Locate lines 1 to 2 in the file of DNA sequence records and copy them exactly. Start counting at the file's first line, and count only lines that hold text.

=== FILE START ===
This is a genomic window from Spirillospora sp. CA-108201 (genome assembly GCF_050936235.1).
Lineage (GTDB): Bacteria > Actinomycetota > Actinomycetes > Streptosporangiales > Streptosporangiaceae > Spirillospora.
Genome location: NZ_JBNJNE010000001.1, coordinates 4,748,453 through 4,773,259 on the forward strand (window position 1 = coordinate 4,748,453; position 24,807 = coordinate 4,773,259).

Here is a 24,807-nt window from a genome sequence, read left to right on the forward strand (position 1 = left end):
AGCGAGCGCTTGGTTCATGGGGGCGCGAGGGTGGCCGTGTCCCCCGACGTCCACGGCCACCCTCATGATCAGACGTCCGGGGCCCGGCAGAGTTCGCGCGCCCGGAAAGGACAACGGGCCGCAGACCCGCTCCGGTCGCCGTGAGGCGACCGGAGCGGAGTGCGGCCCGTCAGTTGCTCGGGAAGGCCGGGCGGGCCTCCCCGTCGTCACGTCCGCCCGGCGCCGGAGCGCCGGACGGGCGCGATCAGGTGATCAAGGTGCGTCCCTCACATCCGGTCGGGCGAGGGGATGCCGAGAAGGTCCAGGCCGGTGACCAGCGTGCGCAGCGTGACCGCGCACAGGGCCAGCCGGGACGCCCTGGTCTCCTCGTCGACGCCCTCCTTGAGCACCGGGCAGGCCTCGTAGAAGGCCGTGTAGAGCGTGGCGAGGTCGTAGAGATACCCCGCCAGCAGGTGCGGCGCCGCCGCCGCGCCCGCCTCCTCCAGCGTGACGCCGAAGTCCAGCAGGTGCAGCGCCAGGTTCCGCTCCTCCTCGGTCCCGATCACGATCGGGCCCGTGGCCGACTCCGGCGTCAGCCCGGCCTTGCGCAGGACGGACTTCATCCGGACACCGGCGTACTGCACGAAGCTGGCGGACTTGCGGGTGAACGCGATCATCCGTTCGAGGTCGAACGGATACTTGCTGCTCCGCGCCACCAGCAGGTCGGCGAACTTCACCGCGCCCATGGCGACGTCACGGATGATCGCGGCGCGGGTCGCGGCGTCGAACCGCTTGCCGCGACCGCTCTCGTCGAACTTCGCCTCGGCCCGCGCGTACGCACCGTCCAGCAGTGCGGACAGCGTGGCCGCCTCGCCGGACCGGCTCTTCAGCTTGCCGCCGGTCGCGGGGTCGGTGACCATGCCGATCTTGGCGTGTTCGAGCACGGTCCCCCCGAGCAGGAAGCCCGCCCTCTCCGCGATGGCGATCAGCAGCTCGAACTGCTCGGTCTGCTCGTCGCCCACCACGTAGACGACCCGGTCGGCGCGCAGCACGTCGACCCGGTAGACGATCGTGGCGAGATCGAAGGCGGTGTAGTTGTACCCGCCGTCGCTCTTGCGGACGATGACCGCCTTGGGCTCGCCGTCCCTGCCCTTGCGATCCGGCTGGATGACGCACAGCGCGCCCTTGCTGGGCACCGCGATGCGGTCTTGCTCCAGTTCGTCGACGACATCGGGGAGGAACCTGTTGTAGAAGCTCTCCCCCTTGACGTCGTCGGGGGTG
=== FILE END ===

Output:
This is a genomic window from Spirillospora sp. CA-108201 (genome assembly GCF_050936235.1).
Lineage (GTDB): Bacteria > Actinomycetota > Actinomycetes > Streptosporangiales > Streptosporangiaceae > Spirillospora.